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WHFB Tactics: Dwarfs – Special

16 Minute Read
Dec 14 2014

Hello there everyone, my name is Learn2Eel and welcome to my newest set of Unit Overview articles focused on the “stunties” – the mighty Dwarfs from the Warhammer Fantasy setting.

While much of the background Games Workshop employs is heavily inspired by sources such as Tolkien, their own version of Dwarfs has proven most successful by carving out their own identity and distinct traits. Whether you are a beginner or a veteran when it comes to all things small and bearded, I hope you find this a useful series and hope you enjoy it!



Hammerers – While many armies have their own great-weapon wielding elite infantry equivalents, Dwarfs have arguably one of the best in the form of Hammerers. Weapon Skill 5 with base Strength and Toughness 4 evokes Chaos Warriors as one would reasonably expect of the Dwarven King’s Guard, though their low Initiative 2 means they don’t sacrifice a high Initiative value by using great weapons that impose the Always Strikes Last penalty. Whereas most of these types of units in other armies have one Strength 5 attack per model, Hammerers have an outstanding two Strength 6 attacks per model which, with the Resolute special rule, means they have two Strength 7 attacks per model on the charge. Did someone call for an armour-buster? They also don’t skip out on defence by having Toughness 4 and 5+ armour saves, while they are unlikely to ever flee from a fight with innate Stubborn on Leadership 9. Given how easy it is to get a Leadership 10 General for Dwarves, this means they will almost always fight to the last Dwarf when under the influence of a friendly Battle Standard Bearer. They also make the perfect bodyguard for Dwarf characters as befits their role in a Dwarf Hold by being able to accept challenges in place of a Dwarf Lord when one such model is attached to their unit.

That they can get a form of Hatred against certain opponents or all enemy forces via the amusingly random Ancestral Grudge special rule can either be a non-existent or immense buff to their fighting effectiveness, though mostly it won’t help them all that much. One can only pray that Skaven and Orcs and Goblins don’t get into combat with a sizable Dwarf Hammerer unit given that all Dwarfs instinctively have Hatred against those two army books! Of the great weapon wielding units, Hammerers are thus one of the most cost effective by ticking all the right boxes – they are more survivable than the Elf and Human equivalents for the most part, while perhaps only Executioners hit harder than they. The only real issue Hammerers have is that annoying as heck army-wide Movement 3, though this can be seen as the natural balance melee Dwarf units have to make up for how points-efficient they typically are. Chuck in the cheap option to add shields to the unit for 4+ armour saves against shooting – an upgrade that is unnecessary but nice if you have the points spare – and a 75 point runic standard allowance and you have yourself the ultimate damage-dealing Dwarf unit for close combat. Pair them up with a Runesmith and possibly the Strollaz runic banner for a Vanguard unit with two attacks per model (though supporting attacks are restricted to one per model as normal, of course) at Strength 7 featuring Armour Piercing. That unit will munch through anything, even the terrifying 1+ armoured Skullcrushers!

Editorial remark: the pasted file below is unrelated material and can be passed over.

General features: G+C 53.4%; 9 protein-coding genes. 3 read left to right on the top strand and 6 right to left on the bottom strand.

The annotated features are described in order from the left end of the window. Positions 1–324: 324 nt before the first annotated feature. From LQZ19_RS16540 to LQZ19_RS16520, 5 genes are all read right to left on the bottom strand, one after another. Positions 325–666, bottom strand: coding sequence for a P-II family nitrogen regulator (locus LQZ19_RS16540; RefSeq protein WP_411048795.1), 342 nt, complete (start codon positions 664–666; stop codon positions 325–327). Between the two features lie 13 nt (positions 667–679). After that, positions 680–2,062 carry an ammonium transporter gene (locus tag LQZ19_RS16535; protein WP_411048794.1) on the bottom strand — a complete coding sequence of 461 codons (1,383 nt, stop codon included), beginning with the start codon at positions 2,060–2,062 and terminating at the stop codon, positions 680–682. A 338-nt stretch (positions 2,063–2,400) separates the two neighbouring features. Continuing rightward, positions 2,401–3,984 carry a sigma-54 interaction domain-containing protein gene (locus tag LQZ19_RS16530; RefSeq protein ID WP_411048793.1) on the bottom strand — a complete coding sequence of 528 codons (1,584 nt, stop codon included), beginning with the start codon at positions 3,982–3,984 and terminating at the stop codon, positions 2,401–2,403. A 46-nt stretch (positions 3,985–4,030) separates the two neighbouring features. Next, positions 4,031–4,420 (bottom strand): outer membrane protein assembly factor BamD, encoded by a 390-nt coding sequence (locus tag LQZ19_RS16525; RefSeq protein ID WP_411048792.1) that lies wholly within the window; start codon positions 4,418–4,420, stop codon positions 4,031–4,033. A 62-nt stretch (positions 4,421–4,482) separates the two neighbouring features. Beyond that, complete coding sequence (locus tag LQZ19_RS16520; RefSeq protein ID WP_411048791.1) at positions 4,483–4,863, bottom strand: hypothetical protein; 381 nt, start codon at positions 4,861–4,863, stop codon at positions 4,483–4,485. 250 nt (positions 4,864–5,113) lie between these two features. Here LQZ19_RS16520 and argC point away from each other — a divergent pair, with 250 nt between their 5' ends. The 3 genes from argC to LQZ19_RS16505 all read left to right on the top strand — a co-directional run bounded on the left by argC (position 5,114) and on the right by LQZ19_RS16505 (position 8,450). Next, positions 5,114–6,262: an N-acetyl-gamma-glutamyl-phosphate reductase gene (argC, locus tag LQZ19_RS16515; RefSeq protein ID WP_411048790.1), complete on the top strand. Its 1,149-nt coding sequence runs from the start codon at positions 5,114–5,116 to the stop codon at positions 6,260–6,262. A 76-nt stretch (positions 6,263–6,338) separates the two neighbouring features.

Competitive? Yes.

Ironbreakers – If Hammerers are among the deadliest great-weapon wielding infantry in the game, then Ironbreakers are an anvil without measure – the hammer and anvil, get it? Terrible puns aside, while the general consensus for competitive list building leans towards destroying enemies rather than outlasting them to achieve bigger wins through victory points, Ironbreakers nonetheless prove to be one of the most efficient units in the game in their chosen profession. They share a mostly identical profile to Longbeards with a single Strength 4 attack at Weapon Skill 5, striking at Initiative 2 with a hand weapon for offence. The main difference comes from their superior armour and impressive Leadership 10, though the usual hallmark of Movement 3 nonetheless remains – though admittedly this is less important on a unit that is by definition a defensive choice. Their kit-siblings in Irondrakes aside, Ironbreakers are the only non-character models in the Dwarf army to feature gromril armour – the equivalent of chaos armour – which provides a strong 4+ armour save, stacking with their shields to give them a combined 3+ armour save.

In addition, while most Dwarf units have the Shieldwall special rule for a +1 parry save bonus on the turn that they are charged, Ironbreakers instead have a permanent 5+ parry save which, with their high armour and good Toughness 4, makes them possibly the most survivable infantry choice in the game. While they lack the damage output to really worry anything outside of Elves – though this can be solved by attaching a Runesmith or a kitted out Dwarf Lord – you can make yourself a regiment that will be impossible to shift by all but the most potent combinations of spells, shooting and close combat. If a Thane Battle Standard Bearer or Hammerer unit wields the Banner of Valaya and your list features multiple Runes of Spell-breaking then opponents lacking in strong shooting will find themselves almost entirely out of luck when it comes to beating this unit into dust. When you attach a Thane atop an Oath Stone and give the unit the Runic Banner of Stoicism, virtually nothing will be able to topple them aside from multiple Monsters with high Strength Thunderstomps – having unit-wide 3+ armour saves, making 5+ parry saves to any attack from the sides or rear in addition to the usual front, and never counting as disrupted is just insane on a Toughness 4 Dwarf unit. Take thirty Ironbreakers in such a configuration and enjoy the hair-tearing performance of multiple opponents as they struggle to do any significant damage to the unit over the course of a standard six-turn game, let alone destroy it!